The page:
I remember my Father’s eyes, too. I have my father’s eyes, blue-gray with widely spaced black bushy eyebrows. As a child, I played with those eyebrows. First, I smoothed them down, and then I would spike them upwards like two horns protruding from his forehead.
I did not recognize his eyes on that day in April 1864. Father’s eyes clouded with pain, stared into a distant place and seemed enveloped with fear. I learned later that his eyes would never lose that fear. He learned to conceal, and seldom revealed his mixture of reality and memories.
Father came home with dull gray, thin hair that no longer grew to his collar. I did not recognize my Father’s hair. Father left for the war with soft, wavy hair, a dark oak’s color. I loved when he placed his forehead next to mine. As a young child, I grabbed his ears, but the softness of his hair drew my young fingers through the waves. I would never feel his hair through my fingers, again.
Mary, my baby sister never knew Father. Mother was pregnant when Father volunteered in the Army’s New York 1st Infantry. He was a shoemaker, and a farmer who could shoot. The Union Army badly needed both skills in the war effort.
Mary shied away from Father the way any young thing shies away from someone new. She clung to Mother’s freshly ironed skirt. Mother would not tolerate Mary’s behavior. Mother’s English manners demanded that Mary stand straight and tall, and that she hold out her hand for a proper handshake. Mary stood bravely, not comprehending fully the nature of the moment, nor the nature of this man called Father.
Father took her small hand in his chapped and weathered and calloused hands. His hand trembled slightly, but he would have nothing to do with proper English manners at a time like this. He reached for Mary as a thirsting man reaches for a cup of water. He held her as he dreamed of holding her every day of the soulless and pitiless war.
Mother then embraced this man with caring and gentleness. She had waited for his return to the small cozy log home hewn from those rough hands, and the rich Adirondack soul that reminded her everyday. Mother stood ramrod straight while reaching for her husband. Father limped to her with a tiredness only the ancient combatants of old wars understand. Father laid his cheek on her shoulder and cried the tears of a man sensing his own death’s shadow slipping from his heart.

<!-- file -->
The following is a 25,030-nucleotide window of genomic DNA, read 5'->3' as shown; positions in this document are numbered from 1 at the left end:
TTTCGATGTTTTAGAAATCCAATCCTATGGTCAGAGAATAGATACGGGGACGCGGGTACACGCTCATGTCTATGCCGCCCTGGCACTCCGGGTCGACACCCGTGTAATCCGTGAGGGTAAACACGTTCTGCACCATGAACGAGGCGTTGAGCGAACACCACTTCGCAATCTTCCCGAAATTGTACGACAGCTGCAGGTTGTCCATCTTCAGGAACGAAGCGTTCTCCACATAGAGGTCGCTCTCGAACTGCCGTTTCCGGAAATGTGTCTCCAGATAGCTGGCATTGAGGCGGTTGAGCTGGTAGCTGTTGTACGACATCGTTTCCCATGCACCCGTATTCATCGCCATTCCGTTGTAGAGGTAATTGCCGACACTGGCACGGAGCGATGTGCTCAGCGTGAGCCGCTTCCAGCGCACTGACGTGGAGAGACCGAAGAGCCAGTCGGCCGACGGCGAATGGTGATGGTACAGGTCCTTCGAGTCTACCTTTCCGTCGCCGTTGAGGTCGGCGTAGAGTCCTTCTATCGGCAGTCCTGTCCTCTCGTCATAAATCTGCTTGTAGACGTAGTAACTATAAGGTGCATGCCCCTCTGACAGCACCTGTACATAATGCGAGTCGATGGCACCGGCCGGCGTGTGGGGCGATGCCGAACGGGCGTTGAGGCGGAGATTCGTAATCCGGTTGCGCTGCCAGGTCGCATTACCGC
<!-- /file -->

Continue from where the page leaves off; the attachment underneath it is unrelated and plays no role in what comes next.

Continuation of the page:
George, my older brother, now a man at ten years, walked into the scene with the muzzle loader, powder and shot ready, raised to his shoulder. He didn’t know this man. This man was not the father he remembered. This man was not strong. His father was stern with a mild humor, and a fair but leather wielding disciplinarian.
George’s approach did not resemble the English manners he grew to respect. George was a man protecting the women in his life until Mother stepped towards him with her hands raised to him, “George, your father is home.”
Feeling confused and betrayed George stared at Mother. At her silent direction, he placed the rifle on the ground, and walked to his father with his hand outstretched as a proper Englishman. George held his chin up, face composed as any gentleman. Shaking the hand of this man who was telling him, “The place looks fine, George, just fine.” Father’s simple words lifted the burdens from the shaking shoulders of a boy bent by a man’s work.
AndieK--don't forget "Life is an adventure . . . So write it down & treasure the memory forever."